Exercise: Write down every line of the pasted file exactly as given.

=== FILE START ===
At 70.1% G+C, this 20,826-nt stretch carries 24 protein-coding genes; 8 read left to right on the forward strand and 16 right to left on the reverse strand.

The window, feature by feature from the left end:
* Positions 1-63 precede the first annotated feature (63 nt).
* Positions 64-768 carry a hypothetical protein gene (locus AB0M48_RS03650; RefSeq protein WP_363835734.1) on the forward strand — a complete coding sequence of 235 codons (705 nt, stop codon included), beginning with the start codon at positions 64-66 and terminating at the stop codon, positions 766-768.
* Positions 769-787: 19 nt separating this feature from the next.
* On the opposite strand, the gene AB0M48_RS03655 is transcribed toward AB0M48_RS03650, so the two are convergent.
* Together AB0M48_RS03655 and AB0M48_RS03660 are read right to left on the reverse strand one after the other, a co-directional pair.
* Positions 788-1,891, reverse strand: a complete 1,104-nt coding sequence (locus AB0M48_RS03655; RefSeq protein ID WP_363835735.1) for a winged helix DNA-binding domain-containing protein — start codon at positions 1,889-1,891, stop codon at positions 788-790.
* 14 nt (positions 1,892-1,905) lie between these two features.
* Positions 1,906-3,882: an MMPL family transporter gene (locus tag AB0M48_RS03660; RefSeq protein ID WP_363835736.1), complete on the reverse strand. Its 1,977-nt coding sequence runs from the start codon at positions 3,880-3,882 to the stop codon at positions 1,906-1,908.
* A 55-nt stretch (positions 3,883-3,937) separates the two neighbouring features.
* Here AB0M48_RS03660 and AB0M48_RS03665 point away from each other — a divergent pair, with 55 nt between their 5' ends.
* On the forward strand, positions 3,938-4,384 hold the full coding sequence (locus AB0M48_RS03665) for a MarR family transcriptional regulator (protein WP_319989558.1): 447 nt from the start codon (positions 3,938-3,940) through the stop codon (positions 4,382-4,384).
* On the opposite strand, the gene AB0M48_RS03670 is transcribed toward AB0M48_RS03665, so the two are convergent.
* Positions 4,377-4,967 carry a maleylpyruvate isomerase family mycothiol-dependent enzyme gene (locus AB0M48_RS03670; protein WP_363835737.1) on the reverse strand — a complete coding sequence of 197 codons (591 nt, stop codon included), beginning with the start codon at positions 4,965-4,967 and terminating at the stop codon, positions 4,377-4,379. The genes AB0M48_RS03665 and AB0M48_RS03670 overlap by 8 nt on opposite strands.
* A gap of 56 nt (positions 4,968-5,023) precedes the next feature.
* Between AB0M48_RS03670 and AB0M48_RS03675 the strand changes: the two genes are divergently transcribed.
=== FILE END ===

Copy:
At 70.1% G+C, this 20,826-nt stretch carries 24 protein-coding genes; 8 read left to right on the forward strand and 16 right to left on the reverse strand.

The window, feature by feature from the left end:
* Positions 1-63 precede the first annotated feature (63 nt).
* Positions 64-768 carry a hypothetical protein gene (locus AB0M48_RS03650; RefSeq protein WP_363835734.1) on the forward strand — a complete coding sequence of 235 codons (705 nt, stop codon included), beginning with the start codon at positions 64-66 and terminating at the stop codon, positions 766-768.
* Positions 769-787: 19 nt separating this feature from the next.
* On the opposite strand, the gene AB0M48_RS03655 is transcribed toward AB0M48_RS03650, so the two are convergent.
* Together AB0M48_RS03655 and AB0M48_RS03660 are read right to left on the reverse strand one after the other, a co-directional pair.
* Positions 788-1,891, reverse strand: a complete 1,104-nt coding sequence (locus AB0M48_RS03655; RefSeq protein ID WP_363835735.1) for a winged helix DNA-binding domain-containing protein — start codon at positions 1,889-1,891, stop codon at positions 788-790.
* 14 nt (positions 1,892-1,905) lie between these two features.
* Positions 1,906-3,882: an MMPL family transporter gene (locus tag AB0M48_RS03660; RefSeq protein ID WP_363835736.1), complete on the reverse strand. Its 1,977-nt coding sequence runs from the start codon at positions 3,880-3,882 to the stop codon at positions 1,906-1,908.
* A 55-nt stretch (positions 3,883-3,937) separates the two neighbouring features.
* Here AB0M48_RS03660 and AB0M48_RS03665 point away from each other — a divergent pair, with 55 nt between their 5' ends.
* On the forward strand, positions 3,938-4,384 hold the full coding sequence (locus AB0M48_RS03665) for a MarR family transcriptional regulator (protein WP_319989558.1): 447 nt from the start codon (positions 3,938-3,940) through the stop codon (positions 4,382-4,384).
* On the opposite strand, the gene AB0M48_RS03670 is transcribed toward AB0M48_RS03665, so the two are convergent.
* Positions 4,377-4,967 carry a maleylpyruvate isomerase family mycothiol-dependent enzyme gene (locus AB0M48_RS03670; protein WP_363835737.1) on the reverse strand — a complete coding sequence of 197 codons (591 nt, stop codon included), beginning with the start codon at positions 4,965-4,967 and terminating at the stop codon, positions 4,377-4,379. The genes AB0M48_RS03665 and AB0M48_RS03670 overlap by 8 nt on opposite strands.
* A gap of 56 nt (positions 4,968-5,023) precedes the next feature.
* Between AB0M48_RS03670 and AB0M48_RS03675 the strand changes: the two genes are divergently transcribed.